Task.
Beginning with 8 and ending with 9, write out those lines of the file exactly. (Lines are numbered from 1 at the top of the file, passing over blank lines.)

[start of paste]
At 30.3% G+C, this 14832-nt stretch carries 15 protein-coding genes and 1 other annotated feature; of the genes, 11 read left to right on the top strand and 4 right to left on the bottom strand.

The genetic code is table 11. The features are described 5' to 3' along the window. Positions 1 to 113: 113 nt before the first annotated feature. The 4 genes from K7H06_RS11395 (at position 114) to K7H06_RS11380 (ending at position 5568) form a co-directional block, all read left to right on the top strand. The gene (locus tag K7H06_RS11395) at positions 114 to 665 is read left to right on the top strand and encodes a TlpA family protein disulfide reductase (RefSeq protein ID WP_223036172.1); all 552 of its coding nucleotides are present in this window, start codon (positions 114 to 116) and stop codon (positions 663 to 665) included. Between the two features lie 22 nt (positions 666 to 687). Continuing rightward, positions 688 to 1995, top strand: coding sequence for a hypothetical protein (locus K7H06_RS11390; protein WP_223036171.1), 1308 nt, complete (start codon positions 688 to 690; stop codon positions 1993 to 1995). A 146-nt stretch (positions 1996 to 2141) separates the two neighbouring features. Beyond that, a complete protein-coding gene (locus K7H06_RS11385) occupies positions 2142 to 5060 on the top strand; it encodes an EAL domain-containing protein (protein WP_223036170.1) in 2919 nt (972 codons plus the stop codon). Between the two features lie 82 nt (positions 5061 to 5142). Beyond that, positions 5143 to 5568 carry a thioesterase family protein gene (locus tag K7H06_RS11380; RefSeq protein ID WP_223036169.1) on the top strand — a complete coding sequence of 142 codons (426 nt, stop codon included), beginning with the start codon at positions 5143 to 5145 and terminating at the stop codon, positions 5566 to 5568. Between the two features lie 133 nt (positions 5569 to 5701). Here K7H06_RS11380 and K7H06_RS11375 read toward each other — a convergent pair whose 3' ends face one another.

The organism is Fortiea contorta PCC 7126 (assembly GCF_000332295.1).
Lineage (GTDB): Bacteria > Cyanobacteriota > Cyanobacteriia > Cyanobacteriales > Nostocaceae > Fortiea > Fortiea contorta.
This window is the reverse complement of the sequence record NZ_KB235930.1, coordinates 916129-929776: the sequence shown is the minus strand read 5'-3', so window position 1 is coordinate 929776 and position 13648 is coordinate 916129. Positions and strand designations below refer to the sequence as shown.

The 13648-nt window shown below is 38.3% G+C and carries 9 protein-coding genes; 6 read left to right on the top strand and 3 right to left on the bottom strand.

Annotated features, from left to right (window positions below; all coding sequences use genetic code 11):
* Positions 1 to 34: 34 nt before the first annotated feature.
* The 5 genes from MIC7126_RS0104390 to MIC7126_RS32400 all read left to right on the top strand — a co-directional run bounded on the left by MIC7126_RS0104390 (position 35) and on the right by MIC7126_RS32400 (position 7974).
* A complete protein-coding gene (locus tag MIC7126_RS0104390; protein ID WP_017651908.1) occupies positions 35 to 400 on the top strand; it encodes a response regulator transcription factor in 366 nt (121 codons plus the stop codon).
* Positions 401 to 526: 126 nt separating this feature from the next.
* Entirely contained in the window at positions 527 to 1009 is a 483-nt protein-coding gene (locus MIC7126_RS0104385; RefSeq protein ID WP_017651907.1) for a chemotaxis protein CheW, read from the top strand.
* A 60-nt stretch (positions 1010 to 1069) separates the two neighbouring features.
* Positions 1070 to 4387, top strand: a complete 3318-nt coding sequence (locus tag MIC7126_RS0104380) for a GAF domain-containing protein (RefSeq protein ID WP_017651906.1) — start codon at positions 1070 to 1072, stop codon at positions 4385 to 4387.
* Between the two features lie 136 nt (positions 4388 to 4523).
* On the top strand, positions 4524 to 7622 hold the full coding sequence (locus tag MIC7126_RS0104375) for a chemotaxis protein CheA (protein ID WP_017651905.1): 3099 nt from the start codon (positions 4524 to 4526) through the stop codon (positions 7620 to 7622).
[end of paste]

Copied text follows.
* Positions 1 to 34: 34 nt before the first annotated feature.
* The 5 genes from MIC7126_RS0104390 to MIC7126_RS32400 all read left to right on the top strand — a co-directional run bounded on the left by MIC7126_RS0104390 (position 35) and on the right by MIC7126_RS32400 (position 7974).